What is menstrual suppression?
Menstrual suppression reduces menstruation to help with associated symptoms like pain or heavy bleeding. Menstrual suppression uses hormonal medications, which act on receptors located in the cells of the uterine lining, to keep the uterine lining thin. When the lining does not build up, it’s safe to not have menstrual periods.
Menstrual suppression treatments use medications known as hormonal therapies, which we can deliver in many ways, including in the form of a pill, skin patch, vaginal ring, injection or implant. All these options contain the hormone progestin, which is a form of progesterone, the hormone that affects menstrual cycles and pregnancy. Progestin causes the lining of the uterus to become thin so we can safely suppress menstrual bleeding.
Who should consider menstrual suppression?
Any child, teen or young adult with menstrual periods can consider using medication to safely reduce or stop their periods. Sometimes doctors suggest menstrual suppression for medical reasons like heavy periods, painful periods or endometriosis. Menstrual suppression can also help with other medical conditions that may get worse during menstrual periods such as headaches, seizures, postural orthostatic tachycardia syndrome and chronic pain.
Young women with physical or developmental disabilities may prefer to not have periods if personal hygiene is difficult. Finally, some may choose to have fewer or no menstrual periods because it’s their personal preference to not experience menstrual bleeding each month.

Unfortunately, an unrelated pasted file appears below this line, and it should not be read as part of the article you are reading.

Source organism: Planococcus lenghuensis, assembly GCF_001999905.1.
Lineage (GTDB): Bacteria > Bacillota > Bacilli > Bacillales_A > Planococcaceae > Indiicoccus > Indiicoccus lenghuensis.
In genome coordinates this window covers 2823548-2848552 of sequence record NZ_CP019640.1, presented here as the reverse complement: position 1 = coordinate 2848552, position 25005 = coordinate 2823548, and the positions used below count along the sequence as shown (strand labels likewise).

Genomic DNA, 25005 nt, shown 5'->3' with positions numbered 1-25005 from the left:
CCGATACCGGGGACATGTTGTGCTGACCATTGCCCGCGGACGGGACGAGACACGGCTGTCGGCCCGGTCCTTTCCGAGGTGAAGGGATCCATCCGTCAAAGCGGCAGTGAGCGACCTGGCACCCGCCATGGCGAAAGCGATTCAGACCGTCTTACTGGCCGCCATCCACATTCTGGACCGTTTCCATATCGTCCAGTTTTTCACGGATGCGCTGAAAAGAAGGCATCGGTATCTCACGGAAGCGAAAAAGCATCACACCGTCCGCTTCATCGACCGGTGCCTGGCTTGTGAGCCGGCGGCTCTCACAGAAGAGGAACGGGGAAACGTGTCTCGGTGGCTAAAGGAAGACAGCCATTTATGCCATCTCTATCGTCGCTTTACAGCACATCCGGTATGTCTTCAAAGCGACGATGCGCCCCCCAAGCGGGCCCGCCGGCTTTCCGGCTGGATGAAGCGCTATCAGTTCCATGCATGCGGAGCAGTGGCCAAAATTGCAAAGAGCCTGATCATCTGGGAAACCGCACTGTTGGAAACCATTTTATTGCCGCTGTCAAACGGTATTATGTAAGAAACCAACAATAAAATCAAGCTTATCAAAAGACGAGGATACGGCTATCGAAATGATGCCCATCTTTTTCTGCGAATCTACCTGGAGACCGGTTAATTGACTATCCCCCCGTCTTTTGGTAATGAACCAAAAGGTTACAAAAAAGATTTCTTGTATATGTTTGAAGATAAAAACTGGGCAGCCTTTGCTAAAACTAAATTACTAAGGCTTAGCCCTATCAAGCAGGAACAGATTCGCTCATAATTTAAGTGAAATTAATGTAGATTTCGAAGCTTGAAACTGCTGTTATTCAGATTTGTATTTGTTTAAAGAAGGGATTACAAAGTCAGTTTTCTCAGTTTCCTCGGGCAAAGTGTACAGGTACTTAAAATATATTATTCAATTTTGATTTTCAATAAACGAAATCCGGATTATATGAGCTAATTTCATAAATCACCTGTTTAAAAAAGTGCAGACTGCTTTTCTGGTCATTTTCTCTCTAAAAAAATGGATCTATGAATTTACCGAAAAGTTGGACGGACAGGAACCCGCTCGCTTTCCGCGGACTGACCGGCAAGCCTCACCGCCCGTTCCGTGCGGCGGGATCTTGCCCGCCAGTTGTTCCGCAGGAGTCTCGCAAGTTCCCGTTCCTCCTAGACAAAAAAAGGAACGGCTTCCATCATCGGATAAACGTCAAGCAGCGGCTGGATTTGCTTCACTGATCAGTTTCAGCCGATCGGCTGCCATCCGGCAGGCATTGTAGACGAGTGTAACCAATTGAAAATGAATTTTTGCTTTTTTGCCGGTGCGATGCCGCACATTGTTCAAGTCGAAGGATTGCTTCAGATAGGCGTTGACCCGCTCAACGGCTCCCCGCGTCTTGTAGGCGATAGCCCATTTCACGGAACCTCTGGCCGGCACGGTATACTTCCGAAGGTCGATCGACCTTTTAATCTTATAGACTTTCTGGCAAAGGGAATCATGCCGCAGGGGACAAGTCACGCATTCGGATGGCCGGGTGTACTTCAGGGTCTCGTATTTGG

How should I prepare for menstrual suppression treatment?
You usually don’t need tests before starting menstrual suppression. Your doctor will take a careful medical and gynecologic history before recommending or prescribing treatment. You won’t need a pelvic exam before starting menstrual suppression.
Menstrual suppression takes time to regulate and stop menstrual bleeding. Unexpected bleeding is most common in the first three months but can continue for longer. At Children’s Hospital Colorado, we will continue to work with you until you are satisfied with your treatment.
What should I expect during menstrual suppression treatment?
Different options for menstrual suppression will give you a different experience. Your doctor will work with you to find the best method based on your medical history. Most teens have no side effects or minimal side effects depending on which option they choose. Menstrual suppression typically takes 3 to 6 months before periods stop completely.
What should I expect after menstrual suppression treatment?
You can use menstrual suppression treatments as long as you like and stop at any time. Many teens continue to have difficult menstrual periods through their adult years, so it’s important to speak with your doctor before stopping treatment.
Using medication for menstrual suppression does not affect a woman’s ability to have a baby later. When a woman stops her medication, periods will return.